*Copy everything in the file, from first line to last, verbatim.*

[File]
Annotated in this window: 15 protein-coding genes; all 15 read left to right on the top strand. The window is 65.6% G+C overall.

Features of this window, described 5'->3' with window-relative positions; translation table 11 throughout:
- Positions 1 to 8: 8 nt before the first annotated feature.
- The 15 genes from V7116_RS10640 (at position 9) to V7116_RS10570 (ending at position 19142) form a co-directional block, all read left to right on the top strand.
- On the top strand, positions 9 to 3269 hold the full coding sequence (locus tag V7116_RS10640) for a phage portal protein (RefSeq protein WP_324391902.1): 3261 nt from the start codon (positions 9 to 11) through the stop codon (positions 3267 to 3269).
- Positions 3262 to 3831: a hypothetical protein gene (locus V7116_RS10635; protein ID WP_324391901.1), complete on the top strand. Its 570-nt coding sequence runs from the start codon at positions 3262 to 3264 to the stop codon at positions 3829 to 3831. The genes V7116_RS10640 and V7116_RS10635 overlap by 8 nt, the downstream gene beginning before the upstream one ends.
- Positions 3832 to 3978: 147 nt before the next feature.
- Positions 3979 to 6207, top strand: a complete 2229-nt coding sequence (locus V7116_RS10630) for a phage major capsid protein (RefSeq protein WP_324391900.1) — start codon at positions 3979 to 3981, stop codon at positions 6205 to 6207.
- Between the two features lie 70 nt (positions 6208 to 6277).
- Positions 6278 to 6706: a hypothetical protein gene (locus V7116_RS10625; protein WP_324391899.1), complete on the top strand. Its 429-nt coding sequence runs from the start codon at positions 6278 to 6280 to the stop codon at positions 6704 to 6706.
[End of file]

Annotated in this window: 15 protein-coding genes; all 15 read left to right on the top strand. The window is 65.6% G+C overall.

Features of this window, described 5'->3' with window-relative positions; translation table 11 throughout:
- Positions 1 to 8: 8 nt before the first annotated feature.
- The 15 genes from V7116_RS10640 (at position 9) to V7116_RS10570 (ending at position 19142) form a co-directional block, all read left to right on the top strand.
- On the top strand, positions 9 to 3269 hold the full coding sequence (locus tag V7116_RS10640) for a phage portal protein (RefSeq protein WP_324391902.1): 3261 nt from the start codon (positions 9 to 11) through the stop codon (positions 3267 to 3269).
- Positions 3262 to 3831: a hypothetical protein gene (locus V7116_RS10635; protein ID WP_324391901.1), complete on the top strand. Its 570-nt coding sequence runs from the start codon at positions 3262 to 3264 to the stop codon at positions 3829 to 3831. The genes V7116_RS10640 and V7116_RS10635 overlap by 8 nt, the downstream gene beginning before the upstream one ends.
- Positions 3832 to 3978: 147 nt before the next feature.
- Positions 3979 to 6207, top strand: a complete 2229-nt coding sequence (locus V7116_RS10630) for a phage major capsid protein (RefSeq protein WP_324391900.1) — start codon at positions 3979 to 3981, stop codon at positions 6205 to 6207.
- Between the two features lie 70 nt (positions 6208 to 6277).
- Positions 6278 to 6706: a hypothetical protein gene (locus V7116_RS10625; protein WP_324391899.1), complete on the top strand. Its 429-nt coding sequence runs from the start codon at positions 6278 to 6280 to the stop codon at positions 6704 to 6706.